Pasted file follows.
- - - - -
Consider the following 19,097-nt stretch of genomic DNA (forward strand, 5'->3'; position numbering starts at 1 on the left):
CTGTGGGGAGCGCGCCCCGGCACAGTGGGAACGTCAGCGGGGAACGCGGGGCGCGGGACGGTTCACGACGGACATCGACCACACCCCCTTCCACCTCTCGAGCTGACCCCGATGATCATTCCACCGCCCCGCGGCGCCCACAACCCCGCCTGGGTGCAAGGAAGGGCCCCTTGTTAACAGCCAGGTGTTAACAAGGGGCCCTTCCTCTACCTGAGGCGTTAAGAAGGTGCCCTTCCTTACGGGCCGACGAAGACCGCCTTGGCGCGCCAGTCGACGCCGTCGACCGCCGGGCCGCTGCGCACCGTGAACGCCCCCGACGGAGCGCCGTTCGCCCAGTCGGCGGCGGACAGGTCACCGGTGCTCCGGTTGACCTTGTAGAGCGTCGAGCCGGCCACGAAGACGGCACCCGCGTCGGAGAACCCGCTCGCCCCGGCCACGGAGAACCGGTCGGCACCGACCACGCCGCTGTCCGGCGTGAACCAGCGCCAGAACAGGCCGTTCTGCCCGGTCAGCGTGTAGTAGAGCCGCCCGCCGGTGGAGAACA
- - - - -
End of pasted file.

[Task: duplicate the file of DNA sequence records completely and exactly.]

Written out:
Consider the following 19,097-nt stretch of genomic DNA (forward strand, 5'->3'; position numbering starts at 1 on the left):
CTGTGGGGAGCGCGCCCCGGCACAGTGGGAACGTCAGCGGGGAACGCGGGGCGCGGGACGGTTCACGACGGACATCGACCACACCCCCTTCCACCTCTCGAGCTGACCCCGATGATCATTCCACCGCCCCGCGGCGCCCACAACCCCGCCTGGGTGCAAGGAAGGGCCCCTTGTTAACAGCCAGGTGTTAACAAGGGGCCCTTCCTCTACCTGAGGCGTTAAGAAGGTGCCCTTCCTTACGGGCCGACGAAGACCGCCTTGGCGCGCCAGTCGACGCCGTCGACCGCCGGGCCGCTGCGCACCGTGAACGCCCCCGACGGAGCGCCGTTCGCCCAGTCGGCGGCGGACAGGTCACCGGTGCTCCGGTTGACCTTGTAGAGCGTCGAGCCGGCCACGAAGACGGCACCCGCGTCGGAGAACCCGCTCGCCCCGGCCACGGAGAACCGGTCGGCACCGACCACGCCGCTGTCCGGCGTGAACCAGCGCCAGAACAGGCCGTTCTGCCCGGTCAGCGTGTAGTAGAGCCGCCCGCCGGTGGAGAACA